Cindy Millin, Dieter Kuhn, Norbert Masal, and Scott Reeds
FiveMyles | 558 St Johns Place
This exhibition highlights four artists whose work is informed by their particular use of color. Cindy Millin's paintings are nearly three-dimensional works with layers upon layers of sculpted paint that reveal splashes of bright colors on plain backgrounds; Dieter Kuhn in a more contained approach uses a vibrant palette to outline imaginary maps and mysterious scenes, at times joyful or mysterious; Norbert Masal's sculptures are equilibrist constructions where a metallic structures are often gently wrapped in colorful shapes; Scott Reeds, though a complex process involving the hand-bending of iron sheets and the bathing of the work in acrylic gesso, creates delightful wall sculptures that flash with their shiny and fluorescent colors.
DIETER KUHN: I manipulate paint and play with forms and lines. Like an improvising musician I take a figure, a loop, a lick and run with it. Here is what I am after: something weightless that defies gravity; or something dense that filters and reflects the light; or something layered and crowded like history.
I have an affinity for maps and love the bird’s eye view. I am drawn to activities that most people wouldn't call activities at all but ways of wasting time: doodling, walking with no place to go, writing without words. I sit and look.
My work has roots in music and language. What it shares with music is that meaning is not a given. From language I have learned that sense gets in the way of words. Adding and subtracting, erasing and watching: I love the intricacies of a process that takes me all over the map and ends when the thing I knew had to be there all along becomes visible. - Dieter Kuhn
NORBERT MASAL: My current body of freestanding sculptures and bas-relief works goes back to the assembling of basic positive and negative shapes from reclaimed studio materials found in metal shops, mixed media studios, and my own workspace. The negative shapes are made visible through my juxtaposition of the geometric with the biomorphic, angular metal fragments with wisps of color and light, closed and open. Assembled into three dimensional objects by way of free association they claim and actualize space, allowing the formation of a potential other reality in the mind of the viewer. Several heavier gauge metal sculptures were begun during a metal forging seminar with a medieval armor maker at the School of Visual Arts. Like personal armature, the interloping metal curves are not perfectly sealed and allow for the vulnerability or penetration of the form, as light passes through and mental spaces begin to open. In contrast to the heavy metal of armor, their delicate frameworks embody the idea of protection and human vulnerability, their interlocking positive and negative spaces are symbolic of a mood or state of mind. – Norbert Masal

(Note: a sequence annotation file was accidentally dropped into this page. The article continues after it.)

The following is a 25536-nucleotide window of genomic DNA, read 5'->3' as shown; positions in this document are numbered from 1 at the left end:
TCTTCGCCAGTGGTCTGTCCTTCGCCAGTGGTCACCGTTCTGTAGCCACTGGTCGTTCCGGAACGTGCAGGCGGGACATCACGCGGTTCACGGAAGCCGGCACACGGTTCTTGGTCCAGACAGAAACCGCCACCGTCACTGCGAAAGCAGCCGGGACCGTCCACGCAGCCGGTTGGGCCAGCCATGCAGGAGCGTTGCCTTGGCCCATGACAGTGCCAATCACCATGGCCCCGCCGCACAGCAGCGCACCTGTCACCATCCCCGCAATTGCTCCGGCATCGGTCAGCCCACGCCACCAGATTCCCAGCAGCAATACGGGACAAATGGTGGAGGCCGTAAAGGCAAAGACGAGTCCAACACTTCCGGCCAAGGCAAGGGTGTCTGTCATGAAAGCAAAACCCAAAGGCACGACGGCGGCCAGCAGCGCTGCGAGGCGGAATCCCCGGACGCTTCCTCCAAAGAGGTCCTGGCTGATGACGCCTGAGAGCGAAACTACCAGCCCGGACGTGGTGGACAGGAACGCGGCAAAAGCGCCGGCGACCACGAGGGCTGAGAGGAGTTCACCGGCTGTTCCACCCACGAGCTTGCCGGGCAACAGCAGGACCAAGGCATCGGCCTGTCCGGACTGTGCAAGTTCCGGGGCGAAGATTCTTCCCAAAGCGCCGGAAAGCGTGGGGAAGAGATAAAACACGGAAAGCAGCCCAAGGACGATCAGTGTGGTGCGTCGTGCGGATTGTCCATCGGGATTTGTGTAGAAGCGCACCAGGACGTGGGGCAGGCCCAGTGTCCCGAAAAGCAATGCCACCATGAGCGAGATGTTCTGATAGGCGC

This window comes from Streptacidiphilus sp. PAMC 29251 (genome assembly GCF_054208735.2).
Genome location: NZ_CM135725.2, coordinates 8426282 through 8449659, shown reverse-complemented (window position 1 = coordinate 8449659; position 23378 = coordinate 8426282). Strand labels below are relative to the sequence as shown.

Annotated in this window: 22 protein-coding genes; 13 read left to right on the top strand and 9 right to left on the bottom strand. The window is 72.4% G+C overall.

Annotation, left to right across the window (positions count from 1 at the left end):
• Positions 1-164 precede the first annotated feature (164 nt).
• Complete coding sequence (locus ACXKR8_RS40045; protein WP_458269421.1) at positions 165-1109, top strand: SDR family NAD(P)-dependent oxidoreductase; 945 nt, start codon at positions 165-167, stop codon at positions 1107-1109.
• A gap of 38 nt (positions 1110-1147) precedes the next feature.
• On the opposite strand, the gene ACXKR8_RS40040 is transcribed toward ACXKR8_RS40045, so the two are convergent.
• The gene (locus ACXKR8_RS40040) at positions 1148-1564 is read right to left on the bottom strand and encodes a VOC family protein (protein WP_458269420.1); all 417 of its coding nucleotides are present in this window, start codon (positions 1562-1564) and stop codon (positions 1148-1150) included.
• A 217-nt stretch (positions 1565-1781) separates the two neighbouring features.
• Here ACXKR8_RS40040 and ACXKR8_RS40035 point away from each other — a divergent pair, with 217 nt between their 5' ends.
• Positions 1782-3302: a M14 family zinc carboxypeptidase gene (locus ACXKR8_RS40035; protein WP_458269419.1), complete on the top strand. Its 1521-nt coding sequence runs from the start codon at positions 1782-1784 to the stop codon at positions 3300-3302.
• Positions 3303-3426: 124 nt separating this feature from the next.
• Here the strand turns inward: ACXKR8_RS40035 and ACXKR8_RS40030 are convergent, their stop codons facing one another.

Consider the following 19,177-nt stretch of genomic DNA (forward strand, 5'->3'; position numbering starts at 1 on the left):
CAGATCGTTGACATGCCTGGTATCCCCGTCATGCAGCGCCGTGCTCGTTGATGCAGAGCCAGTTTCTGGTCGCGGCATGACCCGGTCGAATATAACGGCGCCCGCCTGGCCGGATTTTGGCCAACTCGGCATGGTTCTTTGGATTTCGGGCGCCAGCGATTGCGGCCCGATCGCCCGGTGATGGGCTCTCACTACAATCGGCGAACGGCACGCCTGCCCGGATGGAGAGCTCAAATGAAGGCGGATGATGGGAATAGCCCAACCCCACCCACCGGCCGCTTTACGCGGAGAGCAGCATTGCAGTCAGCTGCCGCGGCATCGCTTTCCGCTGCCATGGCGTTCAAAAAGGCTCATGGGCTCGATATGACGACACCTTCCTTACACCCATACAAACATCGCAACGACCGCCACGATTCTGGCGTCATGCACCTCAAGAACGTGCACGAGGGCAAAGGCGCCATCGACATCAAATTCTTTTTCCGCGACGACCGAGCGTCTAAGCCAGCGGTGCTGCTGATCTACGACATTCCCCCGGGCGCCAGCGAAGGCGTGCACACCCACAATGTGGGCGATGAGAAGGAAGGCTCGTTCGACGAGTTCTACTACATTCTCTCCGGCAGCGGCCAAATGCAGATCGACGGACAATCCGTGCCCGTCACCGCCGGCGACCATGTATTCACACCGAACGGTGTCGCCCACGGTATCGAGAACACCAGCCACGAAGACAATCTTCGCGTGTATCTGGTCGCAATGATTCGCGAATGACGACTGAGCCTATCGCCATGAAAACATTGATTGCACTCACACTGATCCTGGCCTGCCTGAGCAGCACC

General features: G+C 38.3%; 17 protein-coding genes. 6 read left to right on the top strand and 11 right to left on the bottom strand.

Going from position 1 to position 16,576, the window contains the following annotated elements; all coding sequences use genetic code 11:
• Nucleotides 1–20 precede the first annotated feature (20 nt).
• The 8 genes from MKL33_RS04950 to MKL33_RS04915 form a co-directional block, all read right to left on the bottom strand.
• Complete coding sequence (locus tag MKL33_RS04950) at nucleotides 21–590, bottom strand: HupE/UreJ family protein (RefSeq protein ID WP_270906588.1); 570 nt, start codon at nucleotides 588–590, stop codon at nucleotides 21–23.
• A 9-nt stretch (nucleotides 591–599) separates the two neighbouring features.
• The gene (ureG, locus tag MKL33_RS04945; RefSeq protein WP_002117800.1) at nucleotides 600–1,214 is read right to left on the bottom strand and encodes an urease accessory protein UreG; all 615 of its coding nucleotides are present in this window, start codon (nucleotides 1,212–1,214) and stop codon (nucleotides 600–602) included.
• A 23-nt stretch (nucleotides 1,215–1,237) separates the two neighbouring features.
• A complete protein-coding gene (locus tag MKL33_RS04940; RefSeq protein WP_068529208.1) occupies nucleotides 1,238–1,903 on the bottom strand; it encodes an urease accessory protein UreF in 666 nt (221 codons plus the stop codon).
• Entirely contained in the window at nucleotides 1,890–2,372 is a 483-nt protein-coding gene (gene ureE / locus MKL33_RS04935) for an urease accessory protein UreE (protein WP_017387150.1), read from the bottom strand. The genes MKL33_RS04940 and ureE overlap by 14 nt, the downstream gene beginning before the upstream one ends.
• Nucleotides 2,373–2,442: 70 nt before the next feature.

CINDY MILLIN: My work is not about anything in particular except the process of painting. I am intrigued by the physicality and the malleability of paint. The process is slow and open-ended. I am without destination. I paint. Intuitively, I construct, deconstruct and reconstruct. The surface becomes dense and tactile, often awkward. What remains is ragged and broken, layered unevenly, reflecting the residue of time. - Cindy Millin
SCOTT REEDS: After a 30-year effort in printmaking I've returned to my sculptor's roots. My old sculptures were large, tongue-in-cheek, site-specific and slightly subversive.
My new ones, smaller in size, began somewhat by accident. I was struck by the transformative properties of thick acrylic gesso as a modeling agent. Each piece evolved differently by twisting and folding aluminum sheets with both hands. Later, the metal is dunked in a tub of acrylic gesso until the desired contours are formed. When cured they are painted and emerge as a series of three dimensional gestures. I followed in a similar method using stretched linen. Using the adhesive properties of gesso to make a relief of veins or fissures that mimic tree branches or root systems.
They owe much to drawing and they pull together everything I know from everywhere in the studio. Like new topographies they are uncharted the sort of serendipitous reward that comes only after years of work. - Scott Reeds
Thurs - Sun 1:00 PM - 6:00 PM